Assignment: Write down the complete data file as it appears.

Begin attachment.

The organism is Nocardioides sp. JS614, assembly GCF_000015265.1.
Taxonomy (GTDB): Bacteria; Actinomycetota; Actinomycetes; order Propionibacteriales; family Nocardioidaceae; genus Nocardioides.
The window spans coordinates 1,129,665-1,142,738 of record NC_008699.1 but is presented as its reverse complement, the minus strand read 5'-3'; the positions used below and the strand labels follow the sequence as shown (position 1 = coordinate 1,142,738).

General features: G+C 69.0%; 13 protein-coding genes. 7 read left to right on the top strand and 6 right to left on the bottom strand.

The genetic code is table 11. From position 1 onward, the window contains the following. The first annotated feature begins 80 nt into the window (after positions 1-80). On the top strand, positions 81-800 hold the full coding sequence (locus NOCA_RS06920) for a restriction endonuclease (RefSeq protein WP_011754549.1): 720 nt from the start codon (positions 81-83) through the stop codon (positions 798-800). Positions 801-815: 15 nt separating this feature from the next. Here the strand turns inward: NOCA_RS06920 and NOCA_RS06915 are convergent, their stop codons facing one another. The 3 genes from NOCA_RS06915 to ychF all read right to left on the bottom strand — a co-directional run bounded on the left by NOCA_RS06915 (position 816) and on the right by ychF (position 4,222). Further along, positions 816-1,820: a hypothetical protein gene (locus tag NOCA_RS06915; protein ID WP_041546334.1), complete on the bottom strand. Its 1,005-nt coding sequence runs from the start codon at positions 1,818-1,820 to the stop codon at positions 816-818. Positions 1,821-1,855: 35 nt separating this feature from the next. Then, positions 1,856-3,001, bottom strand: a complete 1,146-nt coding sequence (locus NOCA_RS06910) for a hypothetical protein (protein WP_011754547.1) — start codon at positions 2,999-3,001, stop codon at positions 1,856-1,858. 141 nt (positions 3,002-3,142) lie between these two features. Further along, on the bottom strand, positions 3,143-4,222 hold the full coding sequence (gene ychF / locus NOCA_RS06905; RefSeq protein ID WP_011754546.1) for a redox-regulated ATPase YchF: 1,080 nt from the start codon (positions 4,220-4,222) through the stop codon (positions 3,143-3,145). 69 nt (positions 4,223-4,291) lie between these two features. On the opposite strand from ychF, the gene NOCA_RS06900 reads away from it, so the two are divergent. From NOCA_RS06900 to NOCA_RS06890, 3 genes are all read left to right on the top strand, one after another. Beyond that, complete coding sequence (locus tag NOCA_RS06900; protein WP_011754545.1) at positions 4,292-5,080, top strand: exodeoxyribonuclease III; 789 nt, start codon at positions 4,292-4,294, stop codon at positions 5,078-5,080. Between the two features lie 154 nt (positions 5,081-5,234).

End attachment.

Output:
The organism is Nocardioides sp. JS614, assembly GCF_000015265.1.
Taxonomy (GTDB): Bacteria; Actinomycetota; Actinomycetes; order Propionibacteriales; family Nocardioidaceae; genus Nocardioides.
The window spans coordinates 1,129,665-1,142,738 of record NC_008699.1 but is presented as its reverse complement, the minus strand read 5'-3'; the positions used below and the strand labels follow the sequence as shown (position 1 = coordinate 1,142,738).

General features: G+C 69.0%; 13 protein-coding genes. 7 read left to right on the top strand and 6 right to left on the bottom strand.

The genetic code is table 11. From position 1 onward, the window contains the following. The first annotated feature begins 80 nt into the window (after positions 1-80). On the top strand, positions 81-800 hold the full coding sequence (locus NOCA_RS06920) for a restriction endonuclease (RefSeq protein WP_011754549.1): 720 nt from the start codon (positions 81-83) through the stop codon (positions 798-800). Positions 801-815: 15 nt separating this feature from the next. Here the strand turns inward: NOCA_RS06920 and NOCA_RS06915 are convergent, their stop codons facing one another. The 3 genes from NOCA_RS06915 to ychF all read right to left on the bottom strand — a co-directional run bounded on the left by NOCA_RS06915 (position 816) and on the right by ychF (position 4,222). Further along, positions 816-1,820: a hypothetical protein gene (locus tag NOCA_RS06915; protein ID WP_041546334.1), complete on the bottom strand. Its 1,005-nt coding sequence runs from the start codon at positions 1,818-1,820 to the stop codon at positions 816-818. Positions 1,821-1,855: 35 nt separating this feature from the next. Then, positions 1,856-3,001, bottom strand: a complete 1,146-nt coding sequence (locus NOCA_RS06910) for a hypothetical protein (protein WP_011754547.1) — start codon at positions 2,999-3,001, stop codon at positions 1,856-1,858. 141 nt (positions 3,002-3,142) lie between these two features. Further along, on the bottom strand, positions 3,143-4,222 hold the full coding sequence (gene ychF / locus NOCA_RS06905; RefSeq protein ID WP_011754546.1) for a redox-regulated ATPase YchF: 1,080 nt from the start codon (positions 4,220-4,222) through the stop codon (positions 3,143-3,145). 69 nt (positions 4,223-4,291) lie between these two features. On the opposite strand from ychF, the gene NOCA_RS06900 reads away from it, so the two are divergent. From NOCA_RS06900 to NOCA_RS06890, 3 genes are all read left to right on the top strand, one after another. Beyond that, complete coding sequence (locus tag NOCA_RS06900; protein WP_011754545.1) at positions 4,292-5,080, top strand: exodeoxyribonuclease III; 789 nt, start codon at positions 4,292-4,294, stop codon at positions 5,078-5,080. Between the two features lie 154 nt (positions 5,081-5,234).